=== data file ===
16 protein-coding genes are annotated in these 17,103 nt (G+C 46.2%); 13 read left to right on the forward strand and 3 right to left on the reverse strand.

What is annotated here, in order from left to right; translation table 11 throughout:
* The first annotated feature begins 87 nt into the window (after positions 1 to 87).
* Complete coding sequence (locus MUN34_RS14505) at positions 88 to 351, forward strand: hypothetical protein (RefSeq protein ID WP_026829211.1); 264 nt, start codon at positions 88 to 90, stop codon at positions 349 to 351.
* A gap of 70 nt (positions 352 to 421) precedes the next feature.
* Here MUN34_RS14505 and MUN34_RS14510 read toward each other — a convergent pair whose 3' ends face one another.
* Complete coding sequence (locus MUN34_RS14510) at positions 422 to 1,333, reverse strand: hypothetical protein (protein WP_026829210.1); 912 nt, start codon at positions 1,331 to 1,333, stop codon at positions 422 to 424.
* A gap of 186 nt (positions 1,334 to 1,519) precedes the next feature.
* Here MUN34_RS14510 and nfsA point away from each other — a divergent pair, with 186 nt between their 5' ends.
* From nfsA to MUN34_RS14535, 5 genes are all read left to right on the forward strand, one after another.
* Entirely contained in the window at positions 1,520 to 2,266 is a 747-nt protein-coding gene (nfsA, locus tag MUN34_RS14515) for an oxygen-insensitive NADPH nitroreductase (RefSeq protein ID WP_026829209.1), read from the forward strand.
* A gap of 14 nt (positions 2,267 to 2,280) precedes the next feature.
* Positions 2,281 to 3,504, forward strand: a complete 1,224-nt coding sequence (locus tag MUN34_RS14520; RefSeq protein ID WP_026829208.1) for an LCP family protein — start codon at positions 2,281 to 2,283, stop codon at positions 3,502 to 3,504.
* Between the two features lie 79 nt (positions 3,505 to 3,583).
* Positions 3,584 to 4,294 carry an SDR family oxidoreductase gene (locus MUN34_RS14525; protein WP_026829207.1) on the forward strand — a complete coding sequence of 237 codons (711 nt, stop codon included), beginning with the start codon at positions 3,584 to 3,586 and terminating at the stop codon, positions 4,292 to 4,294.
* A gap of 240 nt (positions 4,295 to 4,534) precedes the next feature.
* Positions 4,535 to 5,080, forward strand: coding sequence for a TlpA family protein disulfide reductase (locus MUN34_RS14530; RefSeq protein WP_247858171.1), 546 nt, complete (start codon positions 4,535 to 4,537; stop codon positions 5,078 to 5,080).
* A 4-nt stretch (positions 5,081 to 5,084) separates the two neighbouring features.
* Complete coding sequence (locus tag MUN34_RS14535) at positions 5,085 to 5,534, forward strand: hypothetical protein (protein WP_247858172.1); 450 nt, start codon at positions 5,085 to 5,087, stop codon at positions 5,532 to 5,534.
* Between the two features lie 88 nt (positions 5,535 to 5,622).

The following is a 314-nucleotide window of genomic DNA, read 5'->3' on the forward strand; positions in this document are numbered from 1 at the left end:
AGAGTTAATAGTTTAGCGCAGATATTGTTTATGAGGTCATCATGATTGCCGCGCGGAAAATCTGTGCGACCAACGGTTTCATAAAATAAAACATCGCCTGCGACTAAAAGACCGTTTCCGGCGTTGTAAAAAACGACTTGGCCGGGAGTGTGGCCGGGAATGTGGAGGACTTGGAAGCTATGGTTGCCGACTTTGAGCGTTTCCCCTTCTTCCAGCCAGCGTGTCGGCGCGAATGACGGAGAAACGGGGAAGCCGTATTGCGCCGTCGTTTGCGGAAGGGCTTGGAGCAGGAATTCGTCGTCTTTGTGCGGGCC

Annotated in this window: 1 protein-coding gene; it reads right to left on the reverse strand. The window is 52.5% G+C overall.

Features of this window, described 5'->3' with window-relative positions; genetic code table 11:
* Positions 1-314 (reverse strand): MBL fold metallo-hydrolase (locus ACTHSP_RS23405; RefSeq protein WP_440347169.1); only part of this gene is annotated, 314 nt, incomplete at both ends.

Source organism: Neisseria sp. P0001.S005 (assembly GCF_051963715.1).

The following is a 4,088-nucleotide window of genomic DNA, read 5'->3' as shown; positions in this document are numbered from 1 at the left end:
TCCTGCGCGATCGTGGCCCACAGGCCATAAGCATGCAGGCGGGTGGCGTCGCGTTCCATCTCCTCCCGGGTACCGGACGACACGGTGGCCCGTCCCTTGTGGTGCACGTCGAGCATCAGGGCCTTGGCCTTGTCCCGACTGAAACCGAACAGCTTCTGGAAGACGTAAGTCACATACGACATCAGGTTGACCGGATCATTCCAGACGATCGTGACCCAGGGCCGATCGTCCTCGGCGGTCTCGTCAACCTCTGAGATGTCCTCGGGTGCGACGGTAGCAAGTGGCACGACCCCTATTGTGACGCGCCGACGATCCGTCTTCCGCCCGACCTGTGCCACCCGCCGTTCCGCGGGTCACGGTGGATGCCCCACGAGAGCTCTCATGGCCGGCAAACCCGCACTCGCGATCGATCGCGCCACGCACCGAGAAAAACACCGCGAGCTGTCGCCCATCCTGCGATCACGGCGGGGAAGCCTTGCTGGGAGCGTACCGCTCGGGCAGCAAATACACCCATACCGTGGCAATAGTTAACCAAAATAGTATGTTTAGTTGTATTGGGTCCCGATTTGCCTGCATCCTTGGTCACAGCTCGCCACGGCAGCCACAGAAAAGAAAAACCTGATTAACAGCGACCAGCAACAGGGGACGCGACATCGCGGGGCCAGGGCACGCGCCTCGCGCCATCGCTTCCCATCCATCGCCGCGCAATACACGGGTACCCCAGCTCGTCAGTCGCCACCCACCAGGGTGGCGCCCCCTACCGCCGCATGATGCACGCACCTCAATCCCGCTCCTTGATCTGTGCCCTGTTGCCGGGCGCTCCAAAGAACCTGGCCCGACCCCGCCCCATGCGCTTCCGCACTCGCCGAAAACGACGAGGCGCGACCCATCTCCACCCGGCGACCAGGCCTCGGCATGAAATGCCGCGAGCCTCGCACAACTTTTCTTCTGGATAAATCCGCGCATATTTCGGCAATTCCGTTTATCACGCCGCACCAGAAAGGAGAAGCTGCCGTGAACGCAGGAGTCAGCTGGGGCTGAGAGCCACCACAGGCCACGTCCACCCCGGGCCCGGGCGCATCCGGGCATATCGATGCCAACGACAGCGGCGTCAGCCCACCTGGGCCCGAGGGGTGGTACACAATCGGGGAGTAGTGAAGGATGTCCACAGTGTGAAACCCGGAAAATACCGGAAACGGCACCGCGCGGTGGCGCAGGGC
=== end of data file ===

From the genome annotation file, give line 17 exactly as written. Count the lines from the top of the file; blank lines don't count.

* Positions 4,535 to 5,080, forward strand: coding sequence for a TlpA family protein disulfide reductase (locus MUN34_RS14530; RefSeq protein WP_247858171.1), 546 nt, complete (start codon positions 4,535 to 4,537; stop codon positions 5,078 to 5,080).